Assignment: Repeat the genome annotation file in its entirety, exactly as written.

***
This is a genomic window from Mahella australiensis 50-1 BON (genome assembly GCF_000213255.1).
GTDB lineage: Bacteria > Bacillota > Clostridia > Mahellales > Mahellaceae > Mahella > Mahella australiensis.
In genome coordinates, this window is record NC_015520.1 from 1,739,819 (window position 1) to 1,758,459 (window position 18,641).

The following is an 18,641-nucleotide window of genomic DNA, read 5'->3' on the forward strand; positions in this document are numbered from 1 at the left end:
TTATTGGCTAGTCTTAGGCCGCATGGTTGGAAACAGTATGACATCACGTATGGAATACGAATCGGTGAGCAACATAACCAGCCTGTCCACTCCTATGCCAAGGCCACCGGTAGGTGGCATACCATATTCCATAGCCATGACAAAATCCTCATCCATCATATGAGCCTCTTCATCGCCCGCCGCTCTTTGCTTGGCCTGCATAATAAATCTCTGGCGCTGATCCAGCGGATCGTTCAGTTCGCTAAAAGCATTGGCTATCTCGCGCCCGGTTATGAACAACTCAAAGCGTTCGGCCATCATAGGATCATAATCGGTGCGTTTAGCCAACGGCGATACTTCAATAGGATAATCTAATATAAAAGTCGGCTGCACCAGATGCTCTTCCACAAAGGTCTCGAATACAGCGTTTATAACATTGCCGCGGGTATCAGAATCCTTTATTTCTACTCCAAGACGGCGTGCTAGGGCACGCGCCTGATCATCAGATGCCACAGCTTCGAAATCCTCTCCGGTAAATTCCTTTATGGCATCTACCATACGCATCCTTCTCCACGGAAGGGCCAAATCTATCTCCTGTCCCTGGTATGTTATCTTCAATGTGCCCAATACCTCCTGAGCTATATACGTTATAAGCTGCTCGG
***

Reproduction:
This is a genomic window from Mahella australiensis 50-1 BON (genome assembly GCF_000213255.1).
GTDB lineage: Bacteria > Bacillota > Clostridia > Mahellales > Mahellaceae > Mahella > Mahella australiensis.
In genome coordinates, this window is record NC_015520.1 from 1,739,819 (window position 1) to 1,758,459 (window position 18,641).

The following is an 18,641-nucleotide window of genomic DNA, read 5'->3' on the forward strand; positions in this document are numbered from 1 at the left end:
TTATTGGCTAGTCTTAGGCCGCATGGTTGGAAACAGTATGACATCACGTATGGAATACGAATCGGTGAGCAACATAACCAGCCTGTCCACTCCTATGCCAAGGCCACCGGTAGGTGGCATACCATATTCCATAGCCATGACAAAATCCTCATCCATCATATGAGCCTCTTCATCGCCCGCCGCTCTTTGCTTGGCCTGCATAATAAATCTCTGGCGCTGATCCAGCGGATCGTTCAGTTCGCTAAAAGCATTGGCTATCTCGCGCCCGGTTATGAACAACTCAAAGCGTTCGGCCATCATAGGATCATAATCGGTGCGTTTAGCCAACGGCGATACTTCAATAGGATAATCTAATATAAAAGTCGGCTGCACCAGATGCTCTTCCACAAAGGTCTCGAATACAGCGTTTATAACATTGCCGCGGGTATCAGAATCCTTTATTTCTACTCCAAGACGGCGTGCTAGGGCACGCGCCTGATCATCAGATGCCACAGCTTCGAAATCCTCTCCGGTAAATTCCTTTATGGCATCTACCATACGCATCCTTCTCCACGGAAGGGCCAAATCTATCTCCTGTCCCTGGTATGTTATCTTCAATGTGCCCAATACCTCCTGAGCTATATACGTTATAAGCTGCTCGG